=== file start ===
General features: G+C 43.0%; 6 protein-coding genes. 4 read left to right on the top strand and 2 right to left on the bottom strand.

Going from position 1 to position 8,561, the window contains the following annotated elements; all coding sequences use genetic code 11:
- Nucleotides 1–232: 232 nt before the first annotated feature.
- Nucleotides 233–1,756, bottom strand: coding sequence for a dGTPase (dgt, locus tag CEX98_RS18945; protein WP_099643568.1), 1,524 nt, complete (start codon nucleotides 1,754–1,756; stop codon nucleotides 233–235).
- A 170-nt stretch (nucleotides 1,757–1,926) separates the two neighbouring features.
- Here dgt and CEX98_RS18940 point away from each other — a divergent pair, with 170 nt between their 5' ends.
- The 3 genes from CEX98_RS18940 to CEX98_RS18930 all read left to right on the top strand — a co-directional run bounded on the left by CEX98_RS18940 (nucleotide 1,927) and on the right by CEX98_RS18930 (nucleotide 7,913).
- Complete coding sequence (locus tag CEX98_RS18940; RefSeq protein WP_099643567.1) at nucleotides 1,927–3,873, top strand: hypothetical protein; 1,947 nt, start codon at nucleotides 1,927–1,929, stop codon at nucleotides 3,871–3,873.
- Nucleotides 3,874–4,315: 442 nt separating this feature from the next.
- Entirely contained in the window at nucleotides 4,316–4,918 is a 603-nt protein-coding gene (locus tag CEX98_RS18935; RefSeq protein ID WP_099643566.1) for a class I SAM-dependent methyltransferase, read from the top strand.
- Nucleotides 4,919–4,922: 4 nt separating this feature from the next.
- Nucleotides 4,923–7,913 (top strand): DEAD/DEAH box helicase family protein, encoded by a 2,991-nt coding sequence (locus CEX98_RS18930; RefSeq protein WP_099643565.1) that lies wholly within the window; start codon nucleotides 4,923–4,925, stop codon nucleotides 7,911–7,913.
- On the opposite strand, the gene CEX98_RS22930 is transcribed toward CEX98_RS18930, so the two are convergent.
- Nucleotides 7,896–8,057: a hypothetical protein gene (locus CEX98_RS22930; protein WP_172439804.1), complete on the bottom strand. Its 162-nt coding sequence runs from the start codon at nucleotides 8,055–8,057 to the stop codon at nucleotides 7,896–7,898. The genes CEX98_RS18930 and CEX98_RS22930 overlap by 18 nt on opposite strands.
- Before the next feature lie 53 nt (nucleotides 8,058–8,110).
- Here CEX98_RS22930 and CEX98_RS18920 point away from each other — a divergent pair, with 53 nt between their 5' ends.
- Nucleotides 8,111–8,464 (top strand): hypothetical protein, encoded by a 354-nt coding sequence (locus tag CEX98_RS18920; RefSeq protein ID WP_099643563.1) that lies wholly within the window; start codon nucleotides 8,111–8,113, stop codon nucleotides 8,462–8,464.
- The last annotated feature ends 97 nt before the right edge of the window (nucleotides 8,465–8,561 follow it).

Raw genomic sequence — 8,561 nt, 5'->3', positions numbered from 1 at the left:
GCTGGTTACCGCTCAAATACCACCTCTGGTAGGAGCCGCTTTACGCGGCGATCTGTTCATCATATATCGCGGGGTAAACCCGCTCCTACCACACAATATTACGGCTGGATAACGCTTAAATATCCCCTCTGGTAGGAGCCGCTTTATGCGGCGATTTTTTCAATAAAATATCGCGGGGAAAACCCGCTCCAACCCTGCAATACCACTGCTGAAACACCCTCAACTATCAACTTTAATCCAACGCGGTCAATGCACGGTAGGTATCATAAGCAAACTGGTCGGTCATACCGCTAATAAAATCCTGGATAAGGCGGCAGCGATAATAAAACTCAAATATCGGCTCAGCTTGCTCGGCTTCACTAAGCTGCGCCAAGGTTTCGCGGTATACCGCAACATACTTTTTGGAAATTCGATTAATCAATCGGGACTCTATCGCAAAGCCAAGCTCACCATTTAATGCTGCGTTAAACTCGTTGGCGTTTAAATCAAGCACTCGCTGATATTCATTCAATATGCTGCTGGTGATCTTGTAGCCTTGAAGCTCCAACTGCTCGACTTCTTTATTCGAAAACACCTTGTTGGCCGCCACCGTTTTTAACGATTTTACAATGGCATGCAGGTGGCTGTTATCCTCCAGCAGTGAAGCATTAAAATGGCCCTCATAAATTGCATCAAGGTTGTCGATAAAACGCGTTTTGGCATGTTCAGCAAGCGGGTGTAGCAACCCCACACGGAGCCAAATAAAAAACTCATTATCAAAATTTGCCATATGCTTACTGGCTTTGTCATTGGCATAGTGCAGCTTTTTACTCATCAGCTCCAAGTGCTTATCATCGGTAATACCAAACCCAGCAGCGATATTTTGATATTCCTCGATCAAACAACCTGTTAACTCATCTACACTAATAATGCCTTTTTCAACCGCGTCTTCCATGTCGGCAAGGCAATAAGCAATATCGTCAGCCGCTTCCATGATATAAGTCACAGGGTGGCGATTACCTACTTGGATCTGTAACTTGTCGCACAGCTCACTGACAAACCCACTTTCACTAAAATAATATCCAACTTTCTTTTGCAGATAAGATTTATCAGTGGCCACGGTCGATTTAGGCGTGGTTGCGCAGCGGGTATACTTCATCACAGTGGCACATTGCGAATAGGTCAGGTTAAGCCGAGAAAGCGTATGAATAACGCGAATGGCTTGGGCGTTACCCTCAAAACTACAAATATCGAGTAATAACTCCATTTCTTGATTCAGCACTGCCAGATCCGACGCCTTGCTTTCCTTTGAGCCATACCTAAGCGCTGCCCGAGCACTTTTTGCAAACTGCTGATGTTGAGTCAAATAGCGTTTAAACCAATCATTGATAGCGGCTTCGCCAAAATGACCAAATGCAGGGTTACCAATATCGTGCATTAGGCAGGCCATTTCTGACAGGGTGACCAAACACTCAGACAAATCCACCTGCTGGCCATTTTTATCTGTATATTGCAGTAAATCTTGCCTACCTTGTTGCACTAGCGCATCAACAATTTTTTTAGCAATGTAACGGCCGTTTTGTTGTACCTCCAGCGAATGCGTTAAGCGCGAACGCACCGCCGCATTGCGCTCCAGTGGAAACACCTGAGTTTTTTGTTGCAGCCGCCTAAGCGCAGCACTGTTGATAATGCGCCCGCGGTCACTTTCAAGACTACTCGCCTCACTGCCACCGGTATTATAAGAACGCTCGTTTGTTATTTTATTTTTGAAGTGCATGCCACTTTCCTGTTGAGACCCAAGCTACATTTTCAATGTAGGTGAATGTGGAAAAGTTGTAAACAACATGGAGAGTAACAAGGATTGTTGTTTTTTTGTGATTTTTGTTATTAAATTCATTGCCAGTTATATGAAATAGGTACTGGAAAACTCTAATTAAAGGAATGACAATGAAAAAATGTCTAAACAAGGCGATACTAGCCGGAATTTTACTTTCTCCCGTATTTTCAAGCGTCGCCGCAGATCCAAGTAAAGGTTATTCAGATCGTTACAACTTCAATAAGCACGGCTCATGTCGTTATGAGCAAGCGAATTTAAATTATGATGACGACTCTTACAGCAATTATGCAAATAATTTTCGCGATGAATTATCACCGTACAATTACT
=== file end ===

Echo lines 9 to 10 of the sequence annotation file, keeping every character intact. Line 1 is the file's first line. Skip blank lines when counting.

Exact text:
- Nucleotides 3,874–4,315: 442 nt separating this feature from the next.
- Entirely contained in the window at nucleotides 4,316–4,918 is a 603-nt protein-coding gene (locus tag CEX98_RS18935; RefSeq protein ID WP_099643566.1) for a class I SAM-dependent methyltransferase, read from the top strand.